General Contractor found liable to “independent contractor” under the Fair Labor Standards Act.
In a recent case from the United States District Court for the Middle District of Louisiana, a general contractor was found liable to an employee, which the contractor treated as an independent contractor, under the Fair Labor Standards Act (“FLSA”) for unpaid overtime, liquidated damages, emotional distress, and attorney’s fees. In Nestor Badillo-Rubio v. RF Construction, LLC, 2022 WL 821421 (M.D. La. 2022), the Plaintiff filed suit against a general contractor for unpaid overtime under the FLSA. The contractor argued that the Plaintiff was an independent contractor not entitled to make any claims under the FLSA. After a trial on the merits, the Court found that the Plaintiff was not an independent contractor but an employee for purposes of the FLSA.
The Court reviewed the five long standing Silk factors to determine whether the Plaintiff qualified as an employee of the general contractor or if he was an independent contractor. The Court found that (i) the general contractor exercised a sufficient degree of control over the Plaintiff by setting work hours and assigning jobs; (ii) the general contractor provided equipment for the Plaintiff to use; (iii) the general contractor paid the Plaintiff a fixed daily rate which indicated the Plaintiff was a wage worker; (iv) the Plaintiff’s work was characterized as labor and routine work not requiring individual skill or initiative; and (v) the Plaintiff worked solely for the general contractor. The Court thus found that all the factors weighed in favor of a finding that the Plaintiff was an employee of the general contractor for FLSA purposes and not an independent contractor.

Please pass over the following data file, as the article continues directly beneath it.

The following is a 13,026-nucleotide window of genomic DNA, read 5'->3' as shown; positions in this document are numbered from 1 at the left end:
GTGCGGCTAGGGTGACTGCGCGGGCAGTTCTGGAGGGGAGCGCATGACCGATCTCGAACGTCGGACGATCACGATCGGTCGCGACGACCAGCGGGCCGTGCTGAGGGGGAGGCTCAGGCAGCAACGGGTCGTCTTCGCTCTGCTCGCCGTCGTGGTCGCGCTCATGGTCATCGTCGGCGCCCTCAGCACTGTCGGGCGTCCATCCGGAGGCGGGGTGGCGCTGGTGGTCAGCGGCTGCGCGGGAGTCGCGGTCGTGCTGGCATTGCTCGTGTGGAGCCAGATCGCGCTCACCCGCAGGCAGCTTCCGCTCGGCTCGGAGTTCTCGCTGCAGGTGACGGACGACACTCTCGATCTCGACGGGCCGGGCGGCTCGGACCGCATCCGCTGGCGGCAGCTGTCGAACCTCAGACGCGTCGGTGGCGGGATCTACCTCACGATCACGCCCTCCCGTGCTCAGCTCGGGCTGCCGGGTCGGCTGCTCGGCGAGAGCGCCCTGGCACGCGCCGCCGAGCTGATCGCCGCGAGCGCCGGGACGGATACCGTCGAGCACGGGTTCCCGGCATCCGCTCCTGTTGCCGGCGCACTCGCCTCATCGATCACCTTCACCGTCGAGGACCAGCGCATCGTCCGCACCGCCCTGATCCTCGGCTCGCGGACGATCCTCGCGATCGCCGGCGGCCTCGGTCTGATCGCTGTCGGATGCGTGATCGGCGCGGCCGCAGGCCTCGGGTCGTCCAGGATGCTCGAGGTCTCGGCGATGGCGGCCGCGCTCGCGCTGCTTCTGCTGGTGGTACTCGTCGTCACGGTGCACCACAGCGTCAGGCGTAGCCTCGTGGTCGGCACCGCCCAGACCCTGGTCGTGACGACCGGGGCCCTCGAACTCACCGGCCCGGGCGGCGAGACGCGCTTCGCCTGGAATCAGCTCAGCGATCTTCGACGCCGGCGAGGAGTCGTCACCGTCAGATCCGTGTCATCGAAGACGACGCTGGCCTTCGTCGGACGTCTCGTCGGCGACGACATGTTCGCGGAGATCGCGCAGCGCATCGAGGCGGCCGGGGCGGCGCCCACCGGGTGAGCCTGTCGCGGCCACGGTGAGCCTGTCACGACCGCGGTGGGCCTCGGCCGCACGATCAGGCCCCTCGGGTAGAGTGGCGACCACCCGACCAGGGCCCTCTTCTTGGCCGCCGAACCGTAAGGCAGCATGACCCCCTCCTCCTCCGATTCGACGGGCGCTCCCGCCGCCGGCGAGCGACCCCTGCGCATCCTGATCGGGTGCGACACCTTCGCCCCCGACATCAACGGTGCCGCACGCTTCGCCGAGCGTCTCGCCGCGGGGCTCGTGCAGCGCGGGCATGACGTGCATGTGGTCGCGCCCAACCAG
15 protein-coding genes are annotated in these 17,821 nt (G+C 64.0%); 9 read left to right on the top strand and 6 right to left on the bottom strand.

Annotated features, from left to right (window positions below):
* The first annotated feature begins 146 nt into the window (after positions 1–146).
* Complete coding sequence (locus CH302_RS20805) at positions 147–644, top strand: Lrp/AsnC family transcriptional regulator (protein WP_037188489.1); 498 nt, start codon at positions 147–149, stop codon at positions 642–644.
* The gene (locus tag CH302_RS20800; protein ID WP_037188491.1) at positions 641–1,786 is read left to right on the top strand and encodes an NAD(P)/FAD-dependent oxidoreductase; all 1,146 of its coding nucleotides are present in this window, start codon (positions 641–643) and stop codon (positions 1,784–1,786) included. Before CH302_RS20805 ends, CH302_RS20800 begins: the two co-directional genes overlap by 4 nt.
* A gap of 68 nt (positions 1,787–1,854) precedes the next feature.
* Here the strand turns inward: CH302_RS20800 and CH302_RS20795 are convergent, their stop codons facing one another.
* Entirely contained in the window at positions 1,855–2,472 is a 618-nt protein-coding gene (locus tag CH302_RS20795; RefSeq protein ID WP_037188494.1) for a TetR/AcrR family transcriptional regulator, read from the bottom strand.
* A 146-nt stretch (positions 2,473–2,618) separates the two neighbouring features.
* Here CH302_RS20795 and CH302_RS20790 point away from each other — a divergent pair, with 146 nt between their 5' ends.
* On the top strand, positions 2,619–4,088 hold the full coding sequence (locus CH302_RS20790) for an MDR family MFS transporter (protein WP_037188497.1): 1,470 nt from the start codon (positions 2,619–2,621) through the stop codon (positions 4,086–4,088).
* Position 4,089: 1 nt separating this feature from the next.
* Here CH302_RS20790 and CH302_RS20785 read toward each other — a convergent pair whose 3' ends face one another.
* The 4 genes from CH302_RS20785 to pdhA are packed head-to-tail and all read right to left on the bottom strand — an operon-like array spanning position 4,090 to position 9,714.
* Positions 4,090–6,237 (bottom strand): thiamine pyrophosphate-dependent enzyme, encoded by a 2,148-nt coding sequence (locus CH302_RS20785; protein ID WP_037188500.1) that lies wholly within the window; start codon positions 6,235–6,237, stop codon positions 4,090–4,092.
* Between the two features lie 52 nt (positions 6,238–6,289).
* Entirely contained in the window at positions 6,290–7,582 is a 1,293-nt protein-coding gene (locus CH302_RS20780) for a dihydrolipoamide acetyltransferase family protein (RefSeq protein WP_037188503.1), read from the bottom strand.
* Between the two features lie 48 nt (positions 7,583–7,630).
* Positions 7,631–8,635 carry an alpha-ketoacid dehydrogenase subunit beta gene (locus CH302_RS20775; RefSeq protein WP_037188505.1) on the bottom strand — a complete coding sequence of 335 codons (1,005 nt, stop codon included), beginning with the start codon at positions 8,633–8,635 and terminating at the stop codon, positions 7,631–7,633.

After classifying the Plaintiff as an employee and finding the general contractor was a covered entity, the Court, based on the evidence, granted the Plaintiff $2,602.08 in unpaid overtime. The Court also found the general contractor did not act in good faith or with reasonable grounds to believe that its actions complied with FLSA, and as a result, awarded the employee liquidated damages in the amount of $2,602.08. Additionally, the Court found the general contractor retaliated against the Plaintiff after filing suit to recover unpaid overtime in violation of the FLSA and entitled Plaintiff to $2,500 in emotional damages. Finally, the Court granted reasonable attorney’s fees to be set at a later date.
Rubio v. RF Construction, provides a fair warning to general contractors using what they deem to be “independent contractors.” Although true independent contractors do not have a cause of action under the FLSA, Rubio makes it clear that workers identified as independent contractors may be classified as employees under the FLSA entitling the worker to unpaid overtime, liquidated damages, and attorney’s fees if they satisfy the Silk test.